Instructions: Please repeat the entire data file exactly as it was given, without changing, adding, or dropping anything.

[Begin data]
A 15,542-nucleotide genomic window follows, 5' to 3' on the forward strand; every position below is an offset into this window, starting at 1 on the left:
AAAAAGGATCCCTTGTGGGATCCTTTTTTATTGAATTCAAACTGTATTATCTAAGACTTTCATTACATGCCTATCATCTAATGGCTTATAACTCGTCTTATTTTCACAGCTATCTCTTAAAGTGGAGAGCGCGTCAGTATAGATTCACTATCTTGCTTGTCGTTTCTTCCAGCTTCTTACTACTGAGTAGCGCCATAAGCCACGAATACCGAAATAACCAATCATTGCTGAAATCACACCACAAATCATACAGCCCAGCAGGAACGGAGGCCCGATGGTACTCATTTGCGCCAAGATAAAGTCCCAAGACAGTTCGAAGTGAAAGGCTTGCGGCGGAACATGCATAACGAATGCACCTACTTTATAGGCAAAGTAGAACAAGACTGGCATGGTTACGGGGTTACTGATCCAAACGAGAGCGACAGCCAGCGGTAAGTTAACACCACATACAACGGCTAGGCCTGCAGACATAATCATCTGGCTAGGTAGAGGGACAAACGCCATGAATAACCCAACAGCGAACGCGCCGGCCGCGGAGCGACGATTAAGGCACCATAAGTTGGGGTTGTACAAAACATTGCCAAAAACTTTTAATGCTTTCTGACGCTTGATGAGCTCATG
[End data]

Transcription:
A 15,542-nucleotide genomic window follows, 5' to 3' on the forward strand; every position below is an offset into this window, starting at 1 on the left:
AAAAAGGATCCCTTGTGGGATCCTTTTTTATTGAATTCAAACTGTATTATCTAAGACTTTCATTACATGCCTATCATCTAATGGCTTATAACTCGTCTTATTTTCACAGCTATCTCTTAAAGTGGAGAGCGCGTCAGTATAGATTCACTATCTTGCTTGTCGTTTCTTCCAGCTTCTTACTACTGAGTAGCGCCATAAGCCACGAATACCGAAATAACCAATCATTGCTGAAATCACACCACAAATCATACAGCCCAGCAGGAACGGAGGCCCGATGGTACTCATTTGCGCCAAGATAAAGTCCCAAGACAGTTCGAAGTGAAAGGCTTGCGGCGGAACATGCATAACGAATGCACCTACTTTATAGGCAAAGTAGAACAAGACTGGCATGGTTACGGGGTTACTGATCCAAACGAGAGCGACAGCCAGCGGTAAGTTAACACCACATACAACGGCTAGGCCTGCAGACATAATCATCTGGCTAGGTAGAGGGACAAACGCCATGAATAACCCAACAGCGAACGCGCCGGCCGCGGAGCGACGATTAAGGCACCATAAGTTGGGGTTGTACAAAACATTGCCAAAAACTTTTAATGCTTTCTGACGCTTGATGAGCTCATG